Reprinted with permission from the Minneapolis College of Art and Design. View the original article, which was published in Cut/Paste Vol. 4.
This spring the United Nations Intergovernmental Panel on Climate Change released a sobering report, compiling the available knowledge about human-caused greenhouse gas emissions with predictions about our warming planet. Though it’s written for high-level scientists and global policy-makers, there’s a page that’s instantly comprehensible to any reader. With a chart designed by MCAD Associate Professor Arlene Birt ‘02, it depicts the steady rise of global temperature since 1900, with an overlay of human timelines that illustrates how those impacts are already being felt by people born in 1950, 1980, and 2020.
“That chart gets at some of my objectives as a designer, which is to communicate clearly while putting the data into context,” Birt says. “When I think about my daughter’s future, looking completely different than my mom’s and my grandparents’, I think that’s the emotional pull that could help us to shift our behavior.”
Making hard data connect to our human experience has become a specialty for Birt, who is building a global reputation for translating complex information about environmental sustainability into memorable visual stories. A founding faculty member of MCAD’s MASD Program and founder of Background Stories, an infodesign consulting firm, Birt recently talked with CUT/PASTE about why creatives need to be involved in solving humankind’s greatest crisis.
It’s not often that graphic designers get called out for their great work, but both the Washington Post and Financial Times have published stories about the impact of the infographics you created for the UN IPCC’s report. What’s that been like?
For the past year and a half, I’ve been working with more than 60 climate scientists from around the world to develop and collaboratively design these figures for the U.N. Synthesis Report, which had to be approved, line by line, by 195 governments. There were so many different rounds of approval that at some point there were more than 30,000 government comments with about 6,000 of them focused on the figures. It's been exciting to see my name out there, but it’s also been an intensive process. It’s going to take some time to recover.
What’s it like being an artist in a world of scientists?
When I first started working with the team, I would be on Zoom calls with twelve different climate scientists all throwing ideas at me, the only visual person. Even though I knew they were speaking English, I could not follow the conversation! There was so much scientific language that learning how to understand it was a steep learning curve. There’s a moment with any project where I think, “Oh my gosh, I am so lost”—but it’s also exciting, because I know that through the process, I can help these groups find a way to translate this complex material in a way that non-specialists will understand.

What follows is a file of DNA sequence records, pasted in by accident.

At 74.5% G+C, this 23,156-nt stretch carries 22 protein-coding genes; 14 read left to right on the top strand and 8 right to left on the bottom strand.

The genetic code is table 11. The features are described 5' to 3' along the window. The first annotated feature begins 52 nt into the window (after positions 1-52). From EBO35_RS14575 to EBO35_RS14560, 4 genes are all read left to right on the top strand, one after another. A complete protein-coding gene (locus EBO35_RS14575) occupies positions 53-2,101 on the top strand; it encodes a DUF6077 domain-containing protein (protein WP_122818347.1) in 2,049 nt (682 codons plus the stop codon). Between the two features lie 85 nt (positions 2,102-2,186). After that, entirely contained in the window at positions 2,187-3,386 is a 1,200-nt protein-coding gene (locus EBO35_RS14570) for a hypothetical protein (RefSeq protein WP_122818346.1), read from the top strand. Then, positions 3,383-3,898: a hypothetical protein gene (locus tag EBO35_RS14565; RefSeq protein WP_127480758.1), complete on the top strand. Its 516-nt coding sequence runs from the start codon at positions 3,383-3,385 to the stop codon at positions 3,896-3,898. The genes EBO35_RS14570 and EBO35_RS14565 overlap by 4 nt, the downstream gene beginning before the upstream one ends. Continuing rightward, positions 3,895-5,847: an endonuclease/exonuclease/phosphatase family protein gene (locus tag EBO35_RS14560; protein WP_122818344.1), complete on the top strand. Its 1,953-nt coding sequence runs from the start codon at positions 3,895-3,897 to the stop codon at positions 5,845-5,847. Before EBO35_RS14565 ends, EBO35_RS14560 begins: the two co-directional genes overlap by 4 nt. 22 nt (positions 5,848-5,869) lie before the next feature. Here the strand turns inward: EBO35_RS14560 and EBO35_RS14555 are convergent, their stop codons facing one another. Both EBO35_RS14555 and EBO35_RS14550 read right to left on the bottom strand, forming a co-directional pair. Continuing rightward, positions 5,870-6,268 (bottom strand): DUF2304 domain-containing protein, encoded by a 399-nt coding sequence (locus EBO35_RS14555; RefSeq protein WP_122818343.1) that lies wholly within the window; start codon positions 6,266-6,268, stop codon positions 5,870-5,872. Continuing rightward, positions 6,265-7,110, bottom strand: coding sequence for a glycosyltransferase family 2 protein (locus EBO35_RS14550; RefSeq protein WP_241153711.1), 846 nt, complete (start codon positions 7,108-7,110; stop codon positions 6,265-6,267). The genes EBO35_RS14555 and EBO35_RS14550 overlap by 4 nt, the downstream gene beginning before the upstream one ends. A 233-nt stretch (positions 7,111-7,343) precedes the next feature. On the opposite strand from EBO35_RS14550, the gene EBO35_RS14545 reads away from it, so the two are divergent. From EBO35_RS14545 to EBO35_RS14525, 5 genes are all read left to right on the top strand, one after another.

Why do we need artists at the table? How do you think visual storytelling can help move the needle on climate change?
There’s more space for artists and creative people in this work as the world realizes that it’s just not enough to throw words and data at people. We need creativity and the humanities, not just to make things pretty, but to make it engaging. Our world today is more focused on visual interfaces, and people are becoming more accustomed to consuming information that comes to them through visuals. Connecting pieces of information in a visual way creates a story that can then connect to people more personally. The more you help people see themselves within the data, the more likely you’ll be able to nudge them toward behavior change, and toward a better world for all of us.
This report has been billed as a “final warning,” the last IPCC report to be released while the world still has a chance to keep temperature rise below the tipping point. Where do you find hope?
About the U.N. Synthesis Report itself, I am really impressed by how much science knows about where we’re headed. Scientists are notorious for adding caveats around their phrasing, but the science on climate change has been evolving so rapidly over the last seven years, since the last IPCC report, that what we know what we can track and what we can prove. It’s actually quite impressive. We know what needs to be done. So now it's about how we motivate us humans to take action, and advocate for policy makers to do what needs to be done. I believe that humans have a lot of potential to shift and make change when we want to. I tend to be an optimist.